A watershed of sorts came in the 1980s when an embarrassing landmark near the King George - Bucks County's only X-rated movie theater - was converted into what is now the Bristol Riverside Theatre, a thriving regional site for professional stage productions.

"Our patrons spend over $1 million a year in local businesses," said Amy Kaissar, the theater's managing director, and the King George was a big part of that.

"It's right around the corner, so we had groups that had luncheons and dinners there before performances," she said. "You hate to see any vacant restaurants and storefronts in the neighborhood, and we hope that they will be able to reopen quickly."

That is anything but certain, for the King George's last change of ownership was not as successful as that of the neighboring theater.

In 2004, 25-year owners Leonid and Mary Demenczuk sold the property for $1.18 million to Caparrelli and his wife, Geri. Part of the deal was a 10-year, $1.2 million loan from the Demenczuks to the new owners.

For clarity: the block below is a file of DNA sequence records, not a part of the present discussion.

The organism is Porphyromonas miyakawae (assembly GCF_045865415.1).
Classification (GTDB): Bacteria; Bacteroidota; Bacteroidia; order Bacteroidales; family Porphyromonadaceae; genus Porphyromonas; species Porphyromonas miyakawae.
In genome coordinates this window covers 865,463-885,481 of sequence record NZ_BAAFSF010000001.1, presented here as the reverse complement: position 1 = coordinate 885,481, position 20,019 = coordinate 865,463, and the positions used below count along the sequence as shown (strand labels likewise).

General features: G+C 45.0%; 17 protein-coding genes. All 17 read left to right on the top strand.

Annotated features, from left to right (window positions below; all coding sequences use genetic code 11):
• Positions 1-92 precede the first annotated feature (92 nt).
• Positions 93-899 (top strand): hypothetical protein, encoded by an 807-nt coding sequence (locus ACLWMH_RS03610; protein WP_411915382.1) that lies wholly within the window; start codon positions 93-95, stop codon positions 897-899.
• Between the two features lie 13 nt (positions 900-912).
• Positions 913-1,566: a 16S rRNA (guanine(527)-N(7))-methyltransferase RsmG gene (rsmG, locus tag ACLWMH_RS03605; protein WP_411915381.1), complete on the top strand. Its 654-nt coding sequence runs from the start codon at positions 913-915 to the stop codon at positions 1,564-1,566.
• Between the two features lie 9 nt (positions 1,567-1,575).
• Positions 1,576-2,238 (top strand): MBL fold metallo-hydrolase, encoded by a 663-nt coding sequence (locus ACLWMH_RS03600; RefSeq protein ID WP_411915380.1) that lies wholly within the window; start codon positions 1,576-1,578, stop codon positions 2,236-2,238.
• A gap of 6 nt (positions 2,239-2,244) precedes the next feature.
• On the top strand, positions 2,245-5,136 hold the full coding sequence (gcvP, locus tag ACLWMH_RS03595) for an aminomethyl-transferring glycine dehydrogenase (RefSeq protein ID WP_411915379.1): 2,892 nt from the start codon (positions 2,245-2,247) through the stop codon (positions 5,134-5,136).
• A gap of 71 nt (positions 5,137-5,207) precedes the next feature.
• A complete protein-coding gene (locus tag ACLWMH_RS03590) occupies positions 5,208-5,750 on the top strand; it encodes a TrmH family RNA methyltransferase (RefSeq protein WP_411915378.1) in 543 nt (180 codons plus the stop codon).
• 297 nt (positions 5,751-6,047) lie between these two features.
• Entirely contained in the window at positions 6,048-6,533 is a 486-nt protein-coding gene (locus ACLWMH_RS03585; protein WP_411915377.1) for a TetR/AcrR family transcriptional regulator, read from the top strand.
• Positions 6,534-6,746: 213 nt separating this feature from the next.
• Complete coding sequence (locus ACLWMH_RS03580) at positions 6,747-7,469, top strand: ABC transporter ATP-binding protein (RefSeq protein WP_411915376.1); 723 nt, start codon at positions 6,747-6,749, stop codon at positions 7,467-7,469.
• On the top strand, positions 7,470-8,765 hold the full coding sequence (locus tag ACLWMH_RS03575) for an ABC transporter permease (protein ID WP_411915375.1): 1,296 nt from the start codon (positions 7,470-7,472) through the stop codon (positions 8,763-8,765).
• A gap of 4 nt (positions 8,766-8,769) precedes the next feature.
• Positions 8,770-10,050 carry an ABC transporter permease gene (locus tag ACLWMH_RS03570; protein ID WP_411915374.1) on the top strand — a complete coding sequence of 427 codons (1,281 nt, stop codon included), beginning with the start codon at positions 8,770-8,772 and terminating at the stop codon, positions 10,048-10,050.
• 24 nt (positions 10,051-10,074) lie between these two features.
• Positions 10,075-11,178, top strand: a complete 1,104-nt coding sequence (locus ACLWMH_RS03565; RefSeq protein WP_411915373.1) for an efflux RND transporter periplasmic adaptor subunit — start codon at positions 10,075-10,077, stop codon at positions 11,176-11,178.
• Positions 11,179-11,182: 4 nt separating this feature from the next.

By 2008, the taxes were going unpaid. A year ago, the Caparrellis asked their congressman, Rep. Patrick Murphy, to help them keep the business afloat.

"I met with the owners and connected them with the right folks in the Small Business Administration to try to find a lender who could restructure their mortgage," recalled Murphy, a nearby resident, who celebrated his daughter's baptism at the King George. "Unfortunately, their situation was already too far gone."